Reuters

A victory for the city's lawyers, a defeat for public-employee unions.

Since the moment Detroit filed for bankruptcy last Thursday – making it the largest municipality in U.S. history to ever resort to the tactic – civil servants and retirees who stand to lose part of their pensions in any debt restructuring have argued that the city legally doesn't have the right to go bankrupt. The Michigan constitution, they've argued, bars any action that threatens the pensions of public employees, as a bankruptcy ruling would theoretically make possible. And on Friday, an Ingham County Circuit judge agreed with the unions, ruling the bankruptcy unconstitutional.

Now, some of those obstacles to city emergency manager Kevyn Orr's strategy have been cleared by a U.S. Bankruptcy Court judge. With protesting public servants picketing outside, a federal judge suspended all outside legal challenges on Wednesday. This doesn't mean that the city is eligible for bankruptcy – that decision is yet to come. But Judge Steven Rhodes ruled that federal courts, and not state courts (nor an Ingham County judge), will make that call.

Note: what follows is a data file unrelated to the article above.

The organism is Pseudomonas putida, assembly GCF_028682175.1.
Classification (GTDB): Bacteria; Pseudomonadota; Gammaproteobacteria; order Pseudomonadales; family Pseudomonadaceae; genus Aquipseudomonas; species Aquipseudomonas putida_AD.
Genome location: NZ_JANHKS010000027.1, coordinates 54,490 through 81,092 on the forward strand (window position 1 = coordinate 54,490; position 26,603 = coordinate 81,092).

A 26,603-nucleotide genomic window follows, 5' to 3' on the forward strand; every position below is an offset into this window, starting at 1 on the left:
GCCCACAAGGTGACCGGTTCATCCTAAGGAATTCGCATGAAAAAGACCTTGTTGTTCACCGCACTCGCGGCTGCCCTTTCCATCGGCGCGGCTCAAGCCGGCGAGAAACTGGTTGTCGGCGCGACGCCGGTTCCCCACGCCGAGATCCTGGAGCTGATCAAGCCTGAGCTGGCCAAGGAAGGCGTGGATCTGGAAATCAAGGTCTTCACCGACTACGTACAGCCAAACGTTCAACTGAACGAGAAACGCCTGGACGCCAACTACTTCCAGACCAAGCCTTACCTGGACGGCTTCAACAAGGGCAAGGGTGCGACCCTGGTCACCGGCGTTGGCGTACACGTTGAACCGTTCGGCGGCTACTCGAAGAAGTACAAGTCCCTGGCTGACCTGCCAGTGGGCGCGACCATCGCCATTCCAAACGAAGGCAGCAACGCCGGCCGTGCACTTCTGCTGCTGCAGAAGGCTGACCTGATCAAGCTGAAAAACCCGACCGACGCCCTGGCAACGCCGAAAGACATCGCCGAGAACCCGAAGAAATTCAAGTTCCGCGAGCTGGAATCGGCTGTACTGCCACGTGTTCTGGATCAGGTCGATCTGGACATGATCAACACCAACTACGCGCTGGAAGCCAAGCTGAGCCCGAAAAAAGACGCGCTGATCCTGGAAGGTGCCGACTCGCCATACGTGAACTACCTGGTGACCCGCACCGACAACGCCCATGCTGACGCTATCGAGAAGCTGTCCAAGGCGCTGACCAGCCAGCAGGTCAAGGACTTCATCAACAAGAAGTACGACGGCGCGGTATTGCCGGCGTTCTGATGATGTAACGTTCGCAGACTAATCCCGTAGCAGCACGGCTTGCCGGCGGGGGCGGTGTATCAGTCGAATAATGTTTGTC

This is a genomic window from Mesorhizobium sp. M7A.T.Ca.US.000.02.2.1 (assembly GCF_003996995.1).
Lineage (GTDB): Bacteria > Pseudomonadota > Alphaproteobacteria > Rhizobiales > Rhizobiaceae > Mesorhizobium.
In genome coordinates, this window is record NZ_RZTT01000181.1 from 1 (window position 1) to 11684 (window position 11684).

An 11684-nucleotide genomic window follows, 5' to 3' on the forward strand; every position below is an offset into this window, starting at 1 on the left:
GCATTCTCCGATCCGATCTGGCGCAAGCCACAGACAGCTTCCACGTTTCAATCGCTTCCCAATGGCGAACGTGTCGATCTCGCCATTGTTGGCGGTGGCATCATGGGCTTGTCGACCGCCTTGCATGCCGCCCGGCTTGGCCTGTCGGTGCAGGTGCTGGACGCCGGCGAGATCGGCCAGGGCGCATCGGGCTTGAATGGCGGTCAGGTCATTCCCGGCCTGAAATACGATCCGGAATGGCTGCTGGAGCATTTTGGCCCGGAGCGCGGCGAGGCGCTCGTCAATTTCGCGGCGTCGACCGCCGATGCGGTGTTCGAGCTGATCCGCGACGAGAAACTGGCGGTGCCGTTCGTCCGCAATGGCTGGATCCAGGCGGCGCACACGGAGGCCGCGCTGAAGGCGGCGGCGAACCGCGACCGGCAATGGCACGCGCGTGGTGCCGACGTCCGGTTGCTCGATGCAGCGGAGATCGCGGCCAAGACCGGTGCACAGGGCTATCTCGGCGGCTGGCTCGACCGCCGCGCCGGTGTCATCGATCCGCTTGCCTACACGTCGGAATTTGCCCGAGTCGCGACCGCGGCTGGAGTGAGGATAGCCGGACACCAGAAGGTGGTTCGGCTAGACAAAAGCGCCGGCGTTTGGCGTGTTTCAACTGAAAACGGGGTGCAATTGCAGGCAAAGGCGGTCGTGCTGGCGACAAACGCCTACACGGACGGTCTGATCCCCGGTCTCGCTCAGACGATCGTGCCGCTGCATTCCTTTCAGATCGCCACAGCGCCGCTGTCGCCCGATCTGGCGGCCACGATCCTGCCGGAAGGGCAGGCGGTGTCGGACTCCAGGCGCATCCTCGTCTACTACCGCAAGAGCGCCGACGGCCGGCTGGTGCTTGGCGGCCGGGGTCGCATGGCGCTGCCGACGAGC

Opponents of the bankruptcy effectively cannot try to derail or bog it down now with lawsuits filed in other jurisdictions (typically, all other litigation is suspended during a bankruptcy filing). All issues related to the city's bankruptcy, Rhodes ruled, will be decided in bankruptcy court. The decision is a victory for the city and its emergency manager. Further delays in the case, Rhodes said in his ruling, would only harm Detroit.

Now the city and everyone watching it can prepare for the next court date, on Aug. 2.

Top image of protesters outside a federal courthouse in Detroit on Wednesday: Rebecca Cook/Reuters

About the Author

Most Popular

  1. An illustration of a private train.
    Transportation

    Want to Buy a Private Railroad Car? This Might Be the End of the Line

    If you dream of roaming the U.S. in a your own personal train car, you still can. But Amtrak cuts have railcar owners wondering if their days are numbered.

  2. Equity

    How Poor Americans Get Exploited by Their Landlords

    American landlords derive more profit from renters in low-income neighborhoods, researchers Matthew Desmond and Nathan Wilmers find.

  3. Design

    Cities Deserve Better Than These Thomas Heatherwick Gimmicks

    The “Vessel” at New York’s Hudson Yards—like so many of his designs—look as if the dystopian world of 1984 has been given a precious makeover.

  4. A photo of a new subdivision of high-end suburban homes in Highland, Maryland.
    Equity

    Unpacking the Power of Privileged Neighborhoods

    A new study shows that growing up in an affluent community brings “compounding privileges” and higher educational attainment—especially for white residents.

  5. Transportation

    China's 50-Lane Traffic Jam Is Every Commuter's Worst Nightmare

    What happens when a checkpoint merges 50 lanes down to 20.